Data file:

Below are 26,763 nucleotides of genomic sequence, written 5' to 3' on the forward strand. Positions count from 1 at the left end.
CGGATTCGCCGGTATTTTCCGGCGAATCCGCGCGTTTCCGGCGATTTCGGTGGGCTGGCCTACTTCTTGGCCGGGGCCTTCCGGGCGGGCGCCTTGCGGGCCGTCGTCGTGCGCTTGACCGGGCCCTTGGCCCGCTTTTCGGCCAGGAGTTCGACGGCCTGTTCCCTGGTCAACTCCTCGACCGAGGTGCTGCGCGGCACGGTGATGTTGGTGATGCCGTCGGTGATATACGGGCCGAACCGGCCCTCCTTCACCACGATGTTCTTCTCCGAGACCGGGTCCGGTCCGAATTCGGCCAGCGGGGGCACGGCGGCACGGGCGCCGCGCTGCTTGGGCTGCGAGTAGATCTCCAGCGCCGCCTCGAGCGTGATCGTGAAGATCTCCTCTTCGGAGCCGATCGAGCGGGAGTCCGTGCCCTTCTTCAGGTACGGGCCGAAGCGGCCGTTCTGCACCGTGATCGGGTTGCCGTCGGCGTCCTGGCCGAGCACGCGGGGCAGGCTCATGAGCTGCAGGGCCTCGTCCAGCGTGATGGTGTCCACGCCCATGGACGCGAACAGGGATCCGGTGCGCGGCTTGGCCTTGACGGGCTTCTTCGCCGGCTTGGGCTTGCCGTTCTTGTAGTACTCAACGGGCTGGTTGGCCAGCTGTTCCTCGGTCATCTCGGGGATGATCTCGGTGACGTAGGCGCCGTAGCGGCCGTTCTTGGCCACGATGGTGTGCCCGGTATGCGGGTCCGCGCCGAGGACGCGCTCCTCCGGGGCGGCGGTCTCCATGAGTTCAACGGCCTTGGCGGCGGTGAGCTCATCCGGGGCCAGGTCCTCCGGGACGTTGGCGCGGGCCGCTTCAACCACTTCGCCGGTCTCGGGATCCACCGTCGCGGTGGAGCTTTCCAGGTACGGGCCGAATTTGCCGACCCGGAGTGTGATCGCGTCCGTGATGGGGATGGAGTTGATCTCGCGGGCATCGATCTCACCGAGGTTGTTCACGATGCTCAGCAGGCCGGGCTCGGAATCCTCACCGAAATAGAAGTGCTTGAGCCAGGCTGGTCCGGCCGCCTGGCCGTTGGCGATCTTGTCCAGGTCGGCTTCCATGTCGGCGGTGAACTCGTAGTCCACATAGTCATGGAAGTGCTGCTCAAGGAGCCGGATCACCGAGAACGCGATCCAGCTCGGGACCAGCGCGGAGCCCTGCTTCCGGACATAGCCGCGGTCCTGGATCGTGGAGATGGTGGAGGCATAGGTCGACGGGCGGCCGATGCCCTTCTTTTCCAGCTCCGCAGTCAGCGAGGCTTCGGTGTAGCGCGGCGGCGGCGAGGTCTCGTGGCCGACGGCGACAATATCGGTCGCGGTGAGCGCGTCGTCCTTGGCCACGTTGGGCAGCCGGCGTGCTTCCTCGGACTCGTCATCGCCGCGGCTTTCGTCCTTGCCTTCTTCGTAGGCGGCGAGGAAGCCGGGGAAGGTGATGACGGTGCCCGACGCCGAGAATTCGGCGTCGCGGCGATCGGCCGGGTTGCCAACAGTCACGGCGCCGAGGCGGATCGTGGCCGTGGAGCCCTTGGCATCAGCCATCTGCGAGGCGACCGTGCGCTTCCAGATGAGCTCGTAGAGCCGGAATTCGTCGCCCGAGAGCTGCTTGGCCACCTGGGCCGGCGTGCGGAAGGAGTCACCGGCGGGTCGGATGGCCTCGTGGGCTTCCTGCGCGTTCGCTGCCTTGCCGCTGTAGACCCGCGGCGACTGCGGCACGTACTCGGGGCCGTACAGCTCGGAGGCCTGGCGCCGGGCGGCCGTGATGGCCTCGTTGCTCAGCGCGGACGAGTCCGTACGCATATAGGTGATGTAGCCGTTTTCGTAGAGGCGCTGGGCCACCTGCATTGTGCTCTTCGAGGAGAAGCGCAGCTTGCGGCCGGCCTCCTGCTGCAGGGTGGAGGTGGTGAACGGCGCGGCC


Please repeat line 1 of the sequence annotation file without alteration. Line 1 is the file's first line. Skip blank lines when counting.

Below are 26,763 nucleotides of genomic sequence, written 5' to 3' on the forward strand. Positions count from 1 at the left end.